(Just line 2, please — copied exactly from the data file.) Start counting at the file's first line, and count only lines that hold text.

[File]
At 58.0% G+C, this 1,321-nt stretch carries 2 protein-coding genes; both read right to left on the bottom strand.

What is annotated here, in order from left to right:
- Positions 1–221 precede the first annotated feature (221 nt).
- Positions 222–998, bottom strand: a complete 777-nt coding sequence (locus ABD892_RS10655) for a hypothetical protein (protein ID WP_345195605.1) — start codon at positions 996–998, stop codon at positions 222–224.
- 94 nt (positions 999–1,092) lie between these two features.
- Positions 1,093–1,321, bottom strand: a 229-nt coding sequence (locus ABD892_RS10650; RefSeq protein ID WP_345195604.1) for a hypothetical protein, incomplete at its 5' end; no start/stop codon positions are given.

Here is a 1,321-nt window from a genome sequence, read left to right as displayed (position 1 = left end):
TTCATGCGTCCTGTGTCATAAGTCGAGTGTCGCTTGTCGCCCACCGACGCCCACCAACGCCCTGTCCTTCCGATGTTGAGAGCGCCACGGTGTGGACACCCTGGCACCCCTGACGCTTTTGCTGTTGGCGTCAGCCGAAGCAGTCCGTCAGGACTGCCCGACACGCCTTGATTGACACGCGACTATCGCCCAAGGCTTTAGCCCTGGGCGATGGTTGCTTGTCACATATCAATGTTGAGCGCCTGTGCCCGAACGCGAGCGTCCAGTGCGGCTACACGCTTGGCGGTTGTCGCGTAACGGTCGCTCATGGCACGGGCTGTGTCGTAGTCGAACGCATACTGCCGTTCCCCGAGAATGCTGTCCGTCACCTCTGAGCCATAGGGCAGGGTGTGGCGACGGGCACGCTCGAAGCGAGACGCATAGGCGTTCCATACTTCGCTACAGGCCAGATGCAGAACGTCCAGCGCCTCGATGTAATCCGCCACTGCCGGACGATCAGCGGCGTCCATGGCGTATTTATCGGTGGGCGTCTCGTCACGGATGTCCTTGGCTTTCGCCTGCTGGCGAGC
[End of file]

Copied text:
What is annotated here, in order from left to right: